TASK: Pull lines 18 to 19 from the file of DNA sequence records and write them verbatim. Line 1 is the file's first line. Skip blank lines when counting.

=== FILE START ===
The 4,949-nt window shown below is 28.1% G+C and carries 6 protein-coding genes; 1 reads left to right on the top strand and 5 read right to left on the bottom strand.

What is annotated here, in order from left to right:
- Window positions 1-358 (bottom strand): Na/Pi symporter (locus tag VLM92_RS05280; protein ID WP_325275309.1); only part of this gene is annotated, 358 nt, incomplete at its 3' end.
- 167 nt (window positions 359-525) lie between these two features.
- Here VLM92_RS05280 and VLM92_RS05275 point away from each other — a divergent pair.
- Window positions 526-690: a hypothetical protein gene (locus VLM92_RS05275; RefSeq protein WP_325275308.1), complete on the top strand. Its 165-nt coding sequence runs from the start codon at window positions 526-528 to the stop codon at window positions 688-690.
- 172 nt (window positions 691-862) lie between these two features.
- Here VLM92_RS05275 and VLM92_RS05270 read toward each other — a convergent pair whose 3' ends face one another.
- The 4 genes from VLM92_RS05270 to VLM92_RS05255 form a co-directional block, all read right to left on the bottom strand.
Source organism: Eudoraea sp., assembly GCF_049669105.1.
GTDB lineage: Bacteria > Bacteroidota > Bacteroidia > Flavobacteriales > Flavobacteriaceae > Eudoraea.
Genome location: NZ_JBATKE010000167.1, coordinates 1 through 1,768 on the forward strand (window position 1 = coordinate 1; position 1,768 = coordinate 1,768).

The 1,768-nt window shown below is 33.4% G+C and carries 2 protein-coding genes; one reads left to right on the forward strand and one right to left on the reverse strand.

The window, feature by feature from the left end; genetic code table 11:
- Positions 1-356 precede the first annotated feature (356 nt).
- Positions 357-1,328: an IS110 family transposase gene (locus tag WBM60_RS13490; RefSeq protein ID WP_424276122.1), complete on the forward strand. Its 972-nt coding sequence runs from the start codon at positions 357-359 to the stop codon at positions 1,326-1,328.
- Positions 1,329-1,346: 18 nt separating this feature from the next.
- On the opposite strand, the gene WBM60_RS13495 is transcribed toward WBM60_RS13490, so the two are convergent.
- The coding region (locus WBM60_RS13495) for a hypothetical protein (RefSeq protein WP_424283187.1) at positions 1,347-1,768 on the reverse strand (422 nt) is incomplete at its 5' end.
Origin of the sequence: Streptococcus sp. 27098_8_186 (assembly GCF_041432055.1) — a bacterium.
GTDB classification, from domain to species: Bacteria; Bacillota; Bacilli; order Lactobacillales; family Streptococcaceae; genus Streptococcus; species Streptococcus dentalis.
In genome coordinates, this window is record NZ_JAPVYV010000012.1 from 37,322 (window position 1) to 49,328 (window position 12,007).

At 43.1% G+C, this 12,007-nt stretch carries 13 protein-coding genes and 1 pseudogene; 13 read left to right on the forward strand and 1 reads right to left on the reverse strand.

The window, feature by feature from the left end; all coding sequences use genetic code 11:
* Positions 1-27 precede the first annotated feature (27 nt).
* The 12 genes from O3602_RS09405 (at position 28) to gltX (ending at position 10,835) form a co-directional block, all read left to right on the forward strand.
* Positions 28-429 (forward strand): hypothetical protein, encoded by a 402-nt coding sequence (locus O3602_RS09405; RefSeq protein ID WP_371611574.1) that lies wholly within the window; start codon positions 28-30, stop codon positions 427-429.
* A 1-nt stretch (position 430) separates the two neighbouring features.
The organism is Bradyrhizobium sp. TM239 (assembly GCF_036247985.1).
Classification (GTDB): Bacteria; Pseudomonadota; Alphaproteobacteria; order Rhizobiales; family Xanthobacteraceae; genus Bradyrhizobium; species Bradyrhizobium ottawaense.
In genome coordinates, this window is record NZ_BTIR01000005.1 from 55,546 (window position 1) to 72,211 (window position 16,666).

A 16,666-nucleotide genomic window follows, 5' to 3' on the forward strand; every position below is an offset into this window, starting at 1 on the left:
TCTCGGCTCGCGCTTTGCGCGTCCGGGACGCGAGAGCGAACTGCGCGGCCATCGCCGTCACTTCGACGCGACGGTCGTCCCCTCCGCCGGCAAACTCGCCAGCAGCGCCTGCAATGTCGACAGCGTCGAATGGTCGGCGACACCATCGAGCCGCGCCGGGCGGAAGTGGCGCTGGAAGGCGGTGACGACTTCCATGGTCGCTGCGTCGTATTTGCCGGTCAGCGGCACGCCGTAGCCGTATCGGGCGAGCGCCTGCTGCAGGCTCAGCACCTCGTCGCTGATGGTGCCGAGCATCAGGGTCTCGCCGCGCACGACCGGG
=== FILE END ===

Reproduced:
- On the opposite strand, the gene WBM60_RS13495 is transcribed toward WBM60_RS13490, so the two are convergent.
- The coding region (locus WBM60_RS13495) for a hypothetical protein (RefSeq protein WP_424283187.1) at positions 1,347-1,768 on the reverse strand (422 nt) is incomplete at its 5' end.